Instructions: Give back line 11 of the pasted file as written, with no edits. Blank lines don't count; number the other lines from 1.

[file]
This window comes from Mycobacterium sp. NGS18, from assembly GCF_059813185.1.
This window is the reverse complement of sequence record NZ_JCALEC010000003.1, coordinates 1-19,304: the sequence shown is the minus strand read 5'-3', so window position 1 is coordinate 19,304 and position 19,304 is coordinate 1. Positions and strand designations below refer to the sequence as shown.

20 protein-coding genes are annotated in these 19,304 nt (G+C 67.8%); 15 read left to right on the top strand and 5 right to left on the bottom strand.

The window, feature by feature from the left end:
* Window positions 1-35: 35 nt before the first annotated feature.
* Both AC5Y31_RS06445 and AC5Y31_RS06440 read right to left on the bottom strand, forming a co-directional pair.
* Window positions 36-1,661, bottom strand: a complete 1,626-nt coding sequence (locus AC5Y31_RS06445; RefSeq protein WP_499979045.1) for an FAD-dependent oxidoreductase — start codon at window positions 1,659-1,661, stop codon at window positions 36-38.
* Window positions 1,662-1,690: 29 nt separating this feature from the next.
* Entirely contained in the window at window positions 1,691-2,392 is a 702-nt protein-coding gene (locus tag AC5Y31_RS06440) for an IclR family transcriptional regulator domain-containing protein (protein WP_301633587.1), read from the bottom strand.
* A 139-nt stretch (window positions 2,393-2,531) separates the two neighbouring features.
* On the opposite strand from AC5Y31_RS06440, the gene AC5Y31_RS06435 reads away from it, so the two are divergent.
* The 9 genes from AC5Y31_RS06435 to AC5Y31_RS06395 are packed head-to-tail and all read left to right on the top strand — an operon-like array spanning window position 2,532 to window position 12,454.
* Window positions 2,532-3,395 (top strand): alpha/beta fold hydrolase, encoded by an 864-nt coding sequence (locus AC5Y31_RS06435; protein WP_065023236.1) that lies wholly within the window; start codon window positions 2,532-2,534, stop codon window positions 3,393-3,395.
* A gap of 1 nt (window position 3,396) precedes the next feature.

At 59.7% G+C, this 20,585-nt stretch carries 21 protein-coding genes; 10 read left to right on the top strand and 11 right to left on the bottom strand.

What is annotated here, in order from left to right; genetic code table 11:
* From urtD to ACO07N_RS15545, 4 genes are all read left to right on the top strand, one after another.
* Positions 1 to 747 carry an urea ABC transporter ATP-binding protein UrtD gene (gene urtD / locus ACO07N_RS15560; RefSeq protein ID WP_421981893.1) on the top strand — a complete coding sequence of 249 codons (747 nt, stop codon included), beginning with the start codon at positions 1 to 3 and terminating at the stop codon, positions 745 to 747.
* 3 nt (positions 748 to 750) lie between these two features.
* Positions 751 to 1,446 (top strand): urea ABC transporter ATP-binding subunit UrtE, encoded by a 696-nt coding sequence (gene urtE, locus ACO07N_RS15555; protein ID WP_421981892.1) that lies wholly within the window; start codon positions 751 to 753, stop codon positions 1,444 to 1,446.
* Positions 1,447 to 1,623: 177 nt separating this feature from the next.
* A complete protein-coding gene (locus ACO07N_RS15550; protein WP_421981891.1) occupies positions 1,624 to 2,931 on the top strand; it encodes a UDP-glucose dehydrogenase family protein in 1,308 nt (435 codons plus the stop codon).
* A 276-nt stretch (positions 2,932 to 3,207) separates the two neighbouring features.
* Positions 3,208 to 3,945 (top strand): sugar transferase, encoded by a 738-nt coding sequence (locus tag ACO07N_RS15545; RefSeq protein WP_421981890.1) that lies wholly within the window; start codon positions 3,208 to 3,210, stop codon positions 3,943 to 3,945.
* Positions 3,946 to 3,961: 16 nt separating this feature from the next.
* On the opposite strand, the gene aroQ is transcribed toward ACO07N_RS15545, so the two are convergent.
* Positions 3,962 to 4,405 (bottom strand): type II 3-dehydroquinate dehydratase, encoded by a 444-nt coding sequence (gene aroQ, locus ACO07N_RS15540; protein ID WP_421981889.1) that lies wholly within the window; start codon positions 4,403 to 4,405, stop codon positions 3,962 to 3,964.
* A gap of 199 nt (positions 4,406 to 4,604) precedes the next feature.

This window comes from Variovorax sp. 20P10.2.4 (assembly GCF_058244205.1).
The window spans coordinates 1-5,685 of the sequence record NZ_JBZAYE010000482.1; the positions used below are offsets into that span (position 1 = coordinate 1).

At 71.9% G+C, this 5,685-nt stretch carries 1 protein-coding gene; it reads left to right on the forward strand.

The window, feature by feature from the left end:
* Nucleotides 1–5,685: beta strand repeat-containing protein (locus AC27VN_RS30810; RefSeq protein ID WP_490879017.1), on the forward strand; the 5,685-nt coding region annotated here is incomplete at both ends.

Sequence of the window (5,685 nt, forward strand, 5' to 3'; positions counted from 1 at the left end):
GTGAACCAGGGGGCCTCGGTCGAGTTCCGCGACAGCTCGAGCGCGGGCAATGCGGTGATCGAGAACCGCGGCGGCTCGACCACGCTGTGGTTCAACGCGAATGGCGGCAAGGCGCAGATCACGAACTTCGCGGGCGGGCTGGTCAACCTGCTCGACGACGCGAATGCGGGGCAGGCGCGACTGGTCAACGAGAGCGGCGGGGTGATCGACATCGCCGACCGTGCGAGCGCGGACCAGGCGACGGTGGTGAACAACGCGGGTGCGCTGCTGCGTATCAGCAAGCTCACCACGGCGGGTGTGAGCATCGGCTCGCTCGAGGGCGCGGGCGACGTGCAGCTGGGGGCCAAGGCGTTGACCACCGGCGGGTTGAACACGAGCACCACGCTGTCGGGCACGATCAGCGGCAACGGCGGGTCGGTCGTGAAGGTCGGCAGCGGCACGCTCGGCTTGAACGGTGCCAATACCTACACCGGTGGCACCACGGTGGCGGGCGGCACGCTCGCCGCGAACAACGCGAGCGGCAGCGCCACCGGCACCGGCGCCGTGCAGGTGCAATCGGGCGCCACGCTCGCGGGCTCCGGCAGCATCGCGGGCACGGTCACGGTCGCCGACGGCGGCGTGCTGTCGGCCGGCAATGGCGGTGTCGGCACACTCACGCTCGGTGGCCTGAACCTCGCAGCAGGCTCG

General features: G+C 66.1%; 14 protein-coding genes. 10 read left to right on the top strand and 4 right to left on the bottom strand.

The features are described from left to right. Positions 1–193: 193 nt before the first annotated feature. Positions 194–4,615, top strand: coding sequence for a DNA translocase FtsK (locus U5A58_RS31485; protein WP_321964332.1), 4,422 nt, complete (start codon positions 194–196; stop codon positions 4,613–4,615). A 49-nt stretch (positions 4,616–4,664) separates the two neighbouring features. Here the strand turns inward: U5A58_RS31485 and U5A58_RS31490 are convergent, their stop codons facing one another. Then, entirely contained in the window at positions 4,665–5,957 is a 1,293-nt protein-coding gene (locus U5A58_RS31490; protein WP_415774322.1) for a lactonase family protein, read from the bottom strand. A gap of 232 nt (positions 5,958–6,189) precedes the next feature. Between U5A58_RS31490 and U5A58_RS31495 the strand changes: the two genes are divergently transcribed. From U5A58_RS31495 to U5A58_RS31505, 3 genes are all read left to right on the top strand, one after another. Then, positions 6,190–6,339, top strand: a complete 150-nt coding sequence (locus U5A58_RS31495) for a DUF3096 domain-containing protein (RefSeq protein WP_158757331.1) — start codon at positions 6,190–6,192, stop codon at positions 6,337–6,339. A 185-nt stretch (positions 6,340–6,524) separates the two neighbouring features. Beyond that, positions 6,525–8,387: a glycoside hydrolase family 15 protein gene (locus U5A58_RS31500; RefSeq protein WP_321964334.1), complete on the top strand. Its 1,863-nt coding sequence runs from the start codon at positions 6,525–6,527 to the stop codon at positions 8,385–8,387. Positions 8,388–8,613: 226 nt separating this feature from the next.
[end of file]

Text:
* On the opposite strand from AC5Y31_RS06440, the gene AC5Y31_RS06435 reads away from it, so the two are divergent.